This is the single biggest source of confusion I've noticed while maintaining C code, and it's time consuming and error prone to retroactively fix string buffer issues. So here are some simple rules for using these buffers and associated functions.

snprintf & strncpy

These functions should specify the full size of the destination buffer, because snprintf will NUL terminate, and with strncpy there is no way to determine if the string was truncated without checking the last character of the buffer. Using memset, to zero the buffer before using these functions is redundant and inefficient.

Here is an example of correct usage:
#include <stdio.h>
#include <string.h>

int main(void) {

    char dest[5];
    char src[5]="hello"; //Not NUL terminated

    dest[sizeof(dest)-1]='\0'; //for later check
    (void) strncpy(dest, src, sizeof(dest));
    if (dest[sizeof(dest)-1]!='\0')
    dest[sizeof(dest)-1]='\0'; //should always do this

    int required = snprintf(dest, sizeof(dest), "%s", src);
    if (required >= sizeof(dest))

Improving sprintf & strcpy

While snprint() and strncpy() discussed above are safer than the original sprintf() and strcpy(), they can be improved upon. Alternatives to consider if available are asnprintf, strscpy or to use variable length string buffers. A good summary of the behaviours of these functions is discussed in designing a better strcpy(). That mentions strscpy() as a better interface, and strscpy advantages are presented in the discussion on the kernel moving away from strlcpy() to using strscpy() (for performance and robustness reasons). Note related functions like strcat also can be improved on. strcat is inefficient as it continually has to search for NUL, so instead consider using stpcpy instead of both strcpy and strcat. Finally which of the above mentioned functions to use depends on conditions like, is the source NUL terminated, is the dest buffer oversized (so would be inefficient to pad with NULs), is the dest buffer guaranteed to be large enough, do you know the source and/or dest sizes already. Often it may be simpler or more efficient to fall back to memcpy as was done in buffer_or_output() for example, where we're appending to a string in a large buffer.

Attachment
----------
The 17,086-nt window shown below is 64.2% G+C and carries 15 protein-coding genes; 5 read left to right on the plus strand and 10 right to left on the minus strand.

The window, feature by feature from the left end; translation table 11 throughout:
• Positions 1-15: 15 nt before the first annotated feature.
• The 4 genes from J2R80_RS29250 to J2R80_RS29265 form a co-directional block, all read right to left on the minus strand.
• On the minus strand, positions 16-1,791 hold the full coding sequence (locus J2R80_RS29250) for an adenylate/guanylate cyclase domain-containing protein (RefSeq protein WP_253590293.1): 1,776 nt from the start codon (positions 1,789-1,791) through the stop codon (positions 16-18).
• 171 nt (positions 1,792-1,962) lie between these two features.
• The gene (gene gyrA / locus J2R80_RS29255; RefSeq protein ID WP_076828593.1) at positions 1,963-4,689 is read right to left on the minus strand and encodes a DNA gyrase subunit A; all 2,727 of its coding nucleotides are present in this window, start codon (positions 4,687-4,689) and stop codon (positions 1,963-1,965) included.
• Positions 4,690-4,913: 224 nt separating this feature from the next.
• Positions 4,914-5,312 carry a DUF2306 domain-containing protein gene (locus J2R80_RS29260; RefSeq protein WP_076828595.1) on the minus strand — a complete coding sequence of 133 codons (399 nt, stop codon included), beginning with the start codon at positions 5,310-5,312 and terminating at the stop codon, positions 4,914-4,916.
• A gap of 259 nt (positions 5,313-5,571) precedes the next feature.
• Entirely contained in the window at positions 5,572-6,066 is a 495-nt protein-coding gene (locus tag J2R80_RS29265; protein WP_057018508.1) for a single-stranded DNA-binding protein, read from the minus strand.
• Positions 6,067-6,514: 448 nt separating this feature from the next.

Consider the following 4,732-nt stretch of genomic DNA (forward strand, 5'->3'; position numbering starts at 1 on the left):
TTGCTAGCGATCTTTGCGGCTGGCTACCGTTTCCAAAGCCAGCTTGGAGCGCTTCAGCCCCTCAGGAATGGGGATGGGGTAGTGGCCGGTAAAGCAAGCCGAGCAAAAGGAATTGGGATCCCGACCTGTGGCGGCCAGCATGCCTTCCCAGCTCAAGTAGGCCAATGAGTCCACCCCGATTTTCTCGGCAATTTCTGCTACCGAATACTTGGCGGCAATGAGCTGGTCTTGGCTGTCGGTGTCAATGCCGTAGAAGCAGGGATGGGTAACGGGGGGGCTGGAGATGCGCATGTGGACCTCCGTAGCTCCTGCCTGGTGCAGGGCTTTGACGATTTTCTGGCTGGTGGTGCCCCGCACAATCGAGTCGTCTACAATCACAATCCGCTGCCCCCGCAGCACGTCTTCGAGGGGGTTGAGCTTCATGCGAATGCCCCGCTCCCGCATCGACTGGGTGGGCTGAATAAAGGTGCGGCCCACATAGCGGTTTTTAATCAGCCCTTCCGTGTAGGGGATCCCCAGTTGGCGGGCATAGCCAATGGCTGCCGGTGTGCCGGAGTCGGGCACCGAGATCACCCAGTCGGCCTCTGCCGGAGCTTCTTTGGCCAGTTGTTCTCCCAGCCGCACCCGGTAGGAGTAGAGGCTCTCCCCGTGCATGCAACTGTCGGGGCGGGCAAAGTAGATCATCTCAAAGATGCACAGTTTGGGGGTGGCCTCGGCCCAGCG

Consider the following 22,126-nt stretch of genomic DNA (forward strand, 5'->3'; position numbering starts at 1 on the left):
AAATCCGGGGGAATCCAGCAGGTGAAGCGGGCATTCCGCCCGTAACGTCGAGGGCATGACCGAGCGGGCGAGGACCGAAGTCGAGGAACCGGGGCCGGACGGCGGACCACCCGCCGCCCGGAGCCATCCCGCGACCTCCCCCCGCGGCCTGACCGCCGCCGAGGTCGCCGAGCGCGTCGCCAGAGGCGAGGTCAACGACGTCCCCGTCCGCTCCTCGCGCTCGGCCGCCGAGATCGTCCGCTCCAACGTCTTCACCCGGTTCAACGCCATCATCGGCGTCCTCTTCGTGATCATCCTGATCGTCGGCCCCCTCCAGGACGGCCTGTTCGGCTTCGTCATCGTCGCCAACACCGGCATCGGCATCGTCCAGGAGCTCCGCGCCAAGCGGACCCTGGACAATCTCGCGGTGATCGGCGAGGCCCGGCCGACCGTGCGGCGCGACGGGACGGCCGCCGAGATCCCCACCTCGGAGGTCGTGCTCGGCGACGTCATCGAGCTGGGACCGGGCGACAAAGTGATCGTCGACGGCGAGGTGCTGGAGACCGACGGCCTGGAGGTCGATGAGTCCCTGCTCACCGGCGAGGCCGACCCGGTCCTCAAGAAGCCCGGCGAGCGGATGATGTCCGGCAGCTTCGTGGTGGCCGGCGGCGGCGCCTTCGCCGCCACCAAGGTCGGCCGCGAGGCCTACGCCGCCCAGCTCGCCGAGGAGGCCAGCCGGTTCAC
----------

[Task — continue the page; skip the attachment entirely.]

static allocation

It's also worth noting how string buffers are allocated by the compiler. I.E. beware of sizeof on strings
char* string1="12345678";
char string2[]="12345678";
char string3[8]="12345678"; /* C99 supports excluding NUL, C++ does not.  */
#define string4 "12345678"

//sizeof(string1) = 4 (sizeof pointer!)
//sizeof(string2) = 9 (NUL char counted!)
//sizeof(string3) = 8 (Not NUL terminated!)
//sizeof(string4) = 9 (NUL char counted!)
In the string declarations above note that string1 is readonly, even though it's not declared const. I.E. you will get a runtime error rather than a compile time one if you try to modify it. string2 and string3 are writable as the compiler will generate code to copy the string from a readonly data segment to the array at runtime.

dynamic allocation

It's worth noting how variable length arrays are handled since they're supported since gcc 2.95 and by the C99 standard.
char* string1=malloc(var);
char string2[var];

//sizeof(string1) = 4 (sizeof pointer)
//sizeof(string2) = value of var (determined at run time!)
© Sep 17 2008